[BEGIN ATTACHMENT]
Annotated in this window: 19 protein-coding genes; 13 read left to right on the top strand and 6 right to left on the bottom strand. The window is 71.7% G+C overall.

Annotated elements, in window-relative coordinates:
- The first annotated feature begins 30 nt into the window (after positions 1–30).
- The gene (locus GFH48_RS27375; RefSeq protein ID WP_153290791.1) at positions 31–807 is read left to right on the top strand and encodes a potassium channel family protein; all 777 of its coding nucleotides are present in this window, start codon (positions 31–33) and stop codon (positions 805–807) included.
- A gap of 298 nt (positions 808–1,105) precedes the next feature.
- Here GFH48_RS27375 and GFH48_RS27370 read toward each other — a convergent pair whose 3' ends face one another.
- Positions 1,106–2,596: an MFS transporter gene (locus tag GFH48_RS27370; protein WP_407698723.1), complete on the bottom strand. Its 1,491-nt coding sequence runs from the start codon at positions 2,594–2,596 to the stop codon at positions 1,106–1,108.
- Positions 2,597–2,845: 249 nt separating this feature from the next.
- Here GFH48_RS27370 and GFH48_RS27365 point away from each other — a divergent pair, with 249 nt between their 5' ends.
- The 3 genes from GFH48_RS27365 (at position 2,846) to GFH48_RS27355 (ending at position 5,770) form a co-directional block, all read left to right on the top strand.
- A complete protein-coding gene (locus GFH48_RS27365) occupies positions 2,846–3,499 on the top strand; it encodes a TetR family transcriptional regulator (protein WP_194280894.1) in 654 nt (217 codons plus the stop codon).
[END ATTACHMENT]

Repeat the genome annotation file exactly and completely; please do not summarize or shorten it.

Annotated in this window: 19 protein-coding genes; 13 read left to right on the top strand and 6 right to left on the bottom strand. The window is 71.7% G+C overall.

Annotated elements, in window-relative coordinates:
- The first annotated feature begins 30 nt into the window (after positions 1–30).
- The gene (locus GFH48_RS27375; RefSeq protein ID WP_153290791.1) at positions 31–807 is read left to right on the top strand and encodes a potassium channel family protein; all 777 of its coding nucleotides are present in this window, start codon (positions 31–33) and stop codon (positions 805–807) included.
- A gap of 298 nt (positions 808–1,105) precedes the next feature.
- Here GFH48_RS27375 and GFH48_RS27370 read toward each other — a convergent pair whose 3' ends face one another.
- Positions 1,106–2,596: an MFS transporter gene (locus tag GFH48_RS27370; protein WP_407698723.1), complete on the bottom strand. Its 1,491-nt coding sequence runs from the start codon at positions 2,594–2,596 to the stop codon at positions 1,106–1,108.
- Positions 2,597–2,845: 249 nt separating this feature from the next.
- Here GFH48_RS27370 and GFH48_RS27365 point away from each other — a divergent pair, with 249 nt between their 5' ends.
- The 3 genes from GFH48_RS27365 (at position 2,846) to GFH48_RS27355 (ending at position 5,770) form a co-directional block, all read left to right on the top strand.
- A complete protein-coding gene (locus GFH48_RS27365) occupies positions 2,846–3,499 on the top strand; it encodes a TetR family transcriptional regulator (protein WP_194280894.1) in 654 nt (217 codons plus the stop codon).